Greensburg, Kan. — STATE Rep. Dennis McKinney knelt on the concrete slab where his one-story brick home once stood. It's gone.
So is his pickup, part of his wheat crop and a lifetime of family mementos.
"We can rebuild this," said McKinney, 46, a tall, rangy man whose family has worked the land here for four generations. "This is Kansas. This is home."
Ten blocks away, Larry Rogers and his sister Wanda Mott take a break from combing through the remains of their cafe and gift shop, and wearily glance around the once-bucolic downtown.
It looks like someone has taken a giant scythe and cut down the Kiowa County seat. All 1.5 square miles of it.
All but one of the town's 11 local churches have been obliterated. The single-screen movie theater and soda shop? Gone. The police and fire department? The hospital? Destroyed. The schools? Ripped apart. The town's sole stoplight? Lost in the rubble.
For Rogers and Mott, whose parents moved here nearly three decades ago, the loss is overwhelming. The siblings' houses were destroyed, as was the home of Mott's daughter. Their shop, a two-story building known for its collection of antiques and rooms decorated with Christmas merchandise year-round, is a mountain of crumbling brick. Much of that collection -- the candelabras from the 1800s, a velvet fainting couch from the 1930s, the animatronic Santa from a Macy's window display -- is crushed.
Rogers plans to leave. Mott is wavering.
"The town is telling us, 'In two years, Greensburg will be back,' " said Rogers, 47. "Two years? We can't wait two years. If you don't have a job, and you don't have a home, it's over.... All we can do is grieve and move on."
But a tearful Mott doesn't know what to do: "I don't know what to think. I don't know whether I'm staying or going. I barely know what day it is."
In the 10 days since the tornado hit, this southwest Kansas community, once united by faith and family, has begun to splinter. Some, like Rogers, feel hopeless and fear something has been lost forever.
For families like the McKinneys, the disaster only strengthens their belief that Kansans are too stubborn and too tough to let a storm -- even one this devastating -- turn Greensburg into a ghost town.
GREENSBURG was a quiet village in a deeply religious stretch of Kansas, located about two hours west of Wichita. Roadside signs in the town's outskirts asked whether drivers remembered to pray, and Sunday mornings usually generated rush-hour traffic.
Like much of the Midwest, Greensburg's population has been aging. More than a quarter was 65 or older, according to 2000 U.S. census data. The town was also shrinking, as young people left in search of work in urban centers like Wichita and Kansas City, Mo. Its population peaked at about 2,000 in 1960. At the time of the tornado, the town had about 1,400 residents.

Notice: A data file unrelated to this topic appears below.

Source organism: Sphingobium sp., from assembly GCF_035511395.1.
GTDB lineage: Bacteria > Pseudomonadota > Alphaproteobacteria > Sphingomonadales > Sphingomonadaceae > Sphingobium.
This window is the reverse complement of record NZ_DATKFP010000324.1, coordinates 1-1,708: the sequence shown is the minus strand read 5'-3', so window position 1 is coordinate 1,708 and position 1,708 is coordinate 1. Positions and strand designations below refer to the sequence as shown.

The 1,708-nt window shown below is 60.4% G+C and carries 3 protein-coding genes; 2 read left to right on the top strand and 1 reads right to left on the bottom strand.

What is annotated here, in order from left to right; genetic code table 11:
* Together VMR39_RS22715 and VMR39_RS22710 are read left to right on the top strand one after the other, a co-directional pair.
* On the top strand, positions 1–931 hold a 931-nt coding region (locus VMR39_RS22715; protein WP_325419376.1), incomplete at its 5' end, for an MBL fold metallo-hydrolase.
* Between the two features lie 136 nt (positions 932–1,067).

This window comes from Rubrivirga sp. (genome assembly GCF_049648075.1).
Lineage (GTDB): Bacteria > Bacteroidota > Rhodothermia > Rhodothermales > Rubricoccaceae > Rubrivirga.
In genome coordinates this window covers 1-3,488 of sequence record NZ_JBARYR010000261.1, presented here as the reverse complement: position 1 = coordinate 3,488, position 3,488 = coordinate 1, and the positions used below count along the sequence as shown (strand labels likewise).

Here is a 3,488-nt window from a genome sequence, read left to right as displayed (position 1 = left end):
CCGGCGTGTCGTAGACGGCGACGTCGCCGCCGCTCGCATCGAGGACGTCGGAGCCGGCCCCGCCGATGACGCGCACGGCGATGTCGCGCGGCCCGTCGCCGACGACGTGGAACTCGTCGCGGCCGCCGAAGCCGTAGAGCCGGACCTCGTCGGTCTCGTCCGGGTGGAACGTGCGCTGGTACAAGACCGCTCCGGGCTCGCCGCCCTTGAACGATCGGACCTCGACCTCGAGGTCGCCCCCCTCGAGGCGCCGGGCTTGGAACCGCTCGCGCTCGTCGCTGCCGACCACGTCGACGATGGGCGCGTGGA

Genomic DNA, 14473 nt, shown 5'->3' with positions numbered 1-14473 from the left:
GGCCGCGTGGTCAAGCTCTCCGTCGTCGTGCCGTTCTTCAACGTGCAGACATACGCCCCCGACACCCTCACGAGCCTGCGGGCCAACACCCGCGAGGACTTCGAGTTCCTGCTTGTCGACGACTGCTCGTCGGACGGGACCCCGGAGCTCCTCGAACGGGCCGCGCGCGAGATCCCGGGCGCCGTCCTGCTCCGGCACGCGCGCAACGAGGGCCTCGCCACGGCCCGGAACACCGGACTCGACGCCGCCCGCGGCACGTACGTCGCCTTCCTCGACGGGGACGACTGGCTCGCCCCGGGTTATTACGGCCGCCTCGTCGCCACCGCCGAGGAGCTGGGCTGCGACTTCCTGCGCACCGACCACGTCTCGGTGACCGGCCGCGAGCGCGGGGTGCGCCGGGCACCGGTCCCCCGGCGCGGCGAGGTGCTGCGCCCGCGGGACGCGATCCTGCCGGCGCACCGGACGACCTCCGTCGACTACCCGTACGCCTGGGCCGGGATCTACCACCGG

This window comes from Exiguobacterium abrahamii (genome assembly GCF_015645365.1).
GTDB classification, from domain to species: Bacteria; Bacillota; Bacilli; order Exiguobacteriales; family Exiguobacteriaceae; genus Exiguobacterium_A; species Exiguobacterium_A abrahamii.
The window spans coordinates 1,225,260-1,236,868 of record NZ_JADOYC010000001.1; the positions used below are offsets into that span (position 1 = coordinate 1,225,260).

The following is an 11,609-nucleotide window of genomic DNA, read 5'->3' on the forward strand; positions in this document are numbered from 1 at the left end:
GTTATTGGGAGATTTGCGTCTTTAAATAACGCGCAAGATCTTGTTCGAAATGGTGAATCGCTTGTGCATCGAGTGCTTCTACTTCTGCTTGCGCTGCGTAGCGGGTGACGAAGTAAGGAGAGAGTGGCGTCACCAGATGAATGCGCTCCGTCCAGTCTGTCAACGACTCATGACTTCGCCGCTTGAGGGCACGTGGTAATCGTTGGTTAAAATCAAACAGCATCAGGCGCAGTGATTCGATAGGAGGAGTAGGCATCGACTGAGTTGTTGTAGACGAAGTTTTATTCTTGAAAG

Rogers and Mott followed their parents to Greensburg in the 1990s, eager to live in the same town. They soon were charmed by the shady elm and cedar trees, planted when the town was founded in the 1880s, that surrounded modest farmhouses and elegant Victorians.
Greensburg prided itself on being self-sufficient. It owned and operated a power plant. It had its own hospital. The streets were safe: Children could wander at night, and parents could call them to supper by hollering out a kitchen window.
Despite a sluggish economy, there were jobs: Greensburg was home to several oilfield supply companies, and it was also a long-standing hub for wheat and milo farming.
Rogers and Mott embraced the town, named after a flamboyant stagecoach operator, along with its quirky tourist attractions: the world's largest hand-dug well and a 1,000-pound meteorite.
They took over a building that had been a hotel in the 1900s for stagecoach travelers. Main Street Cafe and Candies was part restaurant, part gift shop. It offered ornate flower arrangements for brides, antique hat stands for collectors and hand-painted barn signs for interior decorators looking for a touch of country chic. Business boomed, particularly during the holidays, when shoppers from around the Midwest would wander through the extravagant Christmas exhibits and stock up on candy canes, ornate wreaths and singing Santas.
Rogers said his decision to move came the morning after the storm, when sunlight showed the magnitude of the destruction. How, he thought, could he rebuild both a house and a business?
Sitting on a pile of bricks that had once been the facade of their shop, Rogers and Mott wondered whether federal aid or insurance money could help them restore their business. Perhaps they could scour EBay to replace some of their antiques, or work with other dealers to restock their supply of holiday decor.
"But is anyone going to be around to buy them?" asked Mott, 56. "There are no businesses here. No jobs. No one will have salaries. Who's going to have the money to pay for luxuries?"
Rogers shared those concerns.
"I can't do it," he said. "I don't have the energy to even try to figure out how."